Re: The e-Consultation on Hunger, Food and Nutrition Security

Elin Weyler Stockholm International Water Institute, Sweden
8-01-2013

Input for from Stockholm International Water Institute (SIWI) to the e-consultation on Hunger, Food and Nutrition

Hunger, Food and Nutrition are prerequisites for people’s livelihoods, sustaining life, and prosperity. A child that goes hungry will not assimilate knowledge, will not thrive as a human or become a contributing member of whichever society it belongs to. However, a child that is thirsty will not even feel hunger because thirst is a more urgent need. A child that feeds will stay hungry if it is plagued by diarrhoea, cholera or other infectious diseases that could be prevented by access to safe water and sanitation.

The same way that arable land and seeds are a prerequisite for food production, so is water. The water distribution across the globe in changing due to climate change, irrigation schemes, energy demands and crop choices. In order to feed a growing population we will have to consider water in whichever targets we set. The causes behind food insecurity may be assessed by looking at the three A’s:

  • Availability; production of food and its physical availability in various places – mediated by weather & climate, land use / agricultural methods, transport and storage infrastructure
  • Access, including how households and individuals are able to get hold of food – mediated by poverty, education, and cultural/social power to command resources
  • Absorption, including the ability to absorb food – mediated by health conditions, in turn mediated by water, sanitation and hygiene conditions.

As organisers of the World Water Week, SIWI, Food and Agriculture Organisation of the United Nations (FAO) and the Consortium of International Agricultural Research Centers (CGIAR) as key collaborating partners, focused on Water and Food Security as overarching theme for the 2012 conference. Over 2500 water experts, attended over 200 sessions organized by over 250 convening international organizations to discuss the precarious challenge of feeding a thirsty world. The conclusions from each session and workshop are found on www.worldwaterweek.org. For the format of this discussion, let us here present some of the main overarching conclusions that address the questions in the scope. The full report from the 2012 World Water Week is available here: http://www.worldwaterweek.org/documents/Resources/Synthesis/2012_Overarching_Conclusions_web.pdf

 

Theme 1

 

Setting new priorities for a water and food secure world

Over the past half-century, dramatic improvements have been made to increase the quantities of food produced. Today, we feed more people than ever before, but we also leave more people hungry and send more food to waste than any time before in our history. Moving forward, focus must be on resource efficiency, effective distribution to the hungry and sustainable stewardship of water, land, and lifesupporting ecosystems. Large scale investments in agricultural research and development, infrastructure, irrigation and supply chain efficiency improvements, coupled with dramatic reductions in losses in the field and consumer waste will yield major returns. Providing farmers with better access to markets, both locally and internationally, is likewise crucial to support smallholders’ livelihoods and ensure the food they grow is beneficially used.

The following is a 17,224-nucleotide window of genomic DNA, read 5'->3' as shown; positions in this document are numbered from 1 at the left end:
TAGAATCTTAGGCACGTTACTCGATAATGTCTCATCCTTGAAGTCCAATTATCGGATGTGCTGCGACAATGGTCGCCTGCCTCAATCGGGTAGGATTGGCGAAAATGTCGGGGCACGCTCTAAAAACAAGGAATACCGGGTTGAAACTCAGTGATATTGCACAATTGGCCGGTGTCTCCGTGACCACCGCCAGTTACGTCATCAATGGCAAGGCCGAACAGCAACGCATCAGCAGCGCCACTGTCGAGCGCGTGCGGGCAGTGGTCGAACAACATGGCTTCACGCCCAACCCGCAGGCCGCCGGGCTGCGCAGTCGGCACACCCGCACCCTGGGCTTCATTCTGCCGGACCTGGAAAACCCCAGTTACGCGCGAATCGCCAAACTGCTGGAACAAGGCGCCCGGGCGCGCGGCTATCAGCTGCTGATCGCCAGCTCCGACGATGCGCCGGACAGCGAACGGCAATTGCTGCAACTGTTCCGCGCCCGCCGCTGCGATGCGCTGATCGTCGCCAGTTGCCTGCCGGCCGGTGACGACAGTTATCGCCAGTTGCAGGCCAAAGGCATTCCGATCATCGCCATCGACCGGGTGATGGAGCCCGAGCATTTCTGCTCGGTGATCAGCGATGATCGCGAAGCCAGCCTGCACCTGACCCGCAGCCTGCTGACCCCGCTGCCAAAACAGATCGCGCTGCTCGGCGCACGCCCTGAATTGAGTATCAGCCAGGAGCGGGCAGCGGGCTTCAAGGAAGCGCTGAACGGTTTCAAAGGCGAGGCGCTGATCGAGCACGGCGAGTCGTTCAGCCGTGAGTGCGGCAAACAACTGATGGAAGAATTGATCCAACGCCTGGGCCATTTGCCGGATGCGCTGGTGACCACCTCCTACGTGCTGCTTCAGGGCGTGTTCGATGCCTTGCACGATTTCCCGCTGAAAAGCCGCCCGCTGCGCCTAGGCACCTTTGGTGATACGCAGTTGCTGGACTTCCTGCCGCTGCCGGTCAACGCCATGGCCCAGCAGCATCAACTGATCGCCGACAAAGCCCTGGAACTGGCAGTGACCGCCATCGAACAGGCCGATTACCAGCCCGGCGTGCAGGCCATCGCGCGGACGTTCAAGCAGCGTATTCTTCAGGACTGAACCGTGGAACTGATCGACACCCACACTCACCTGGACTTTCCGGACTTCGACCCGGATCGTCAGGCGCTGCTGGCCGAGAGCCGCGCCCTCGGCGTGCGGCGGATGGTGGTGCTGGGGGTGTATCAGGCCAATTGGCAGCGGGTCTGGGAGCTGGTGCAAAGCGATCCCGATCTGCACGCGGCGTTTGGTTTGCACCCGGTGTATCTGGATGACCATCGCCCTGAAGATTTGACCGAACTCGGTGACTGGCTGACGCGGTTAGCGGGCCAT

This will require a radical shift towards a smarter, healthier, more rational and sustainable global food system. There are many barriers that can delay action, such as a potentially unfavourable political economy, vested interests and bureaucratic inertia, which must be overcome. But the challenges faced to feed an increasingly thirsty world are outmatched by the opportunities they present to stimulate economic growth and provide for a healthier population. With commitment to coordinated action taken on a number of fronts, we can ensure that water will not be a limitation for future well-being on our planet and that everyone has access to clean water and sufficient nutrition to enjoy a sustainable diet.

Water and food security are inseparable

Land and water are prerequisites for agriculture and farmers are the main custodians of the world’s freshwater. Roughly 70 per cent of global freshwater withdrawals are used in agriculture. There are several areas where major efficiency gains, in terms of water,  energy, human as well as financial resources, can be made, such as producing ‘more crop per drop’, reducing losses and waste in the food supply chain, diversification of agricultural activities and employing a ‘landscape approach’ to development in order to expand food production and maintain ecosystem services. There are a number of other areas for which the convening experts called for increased attention: investment and policy intervention, including the promotion of healthy and sustainable diets, improved early warning systems to agricultural emergencies, wiser and fairer trade regulation, and coordinated approaches to assess trade-offs and maximise synergies between water, energy and food.

Producing more with less

Sustainable intensification of agriculture is critical to meet present and future food demand and will require effective action across a number of strategic areas such as energy efficiency, improving irrigation productivity and expanding the safe re-use of water and nutrient resources.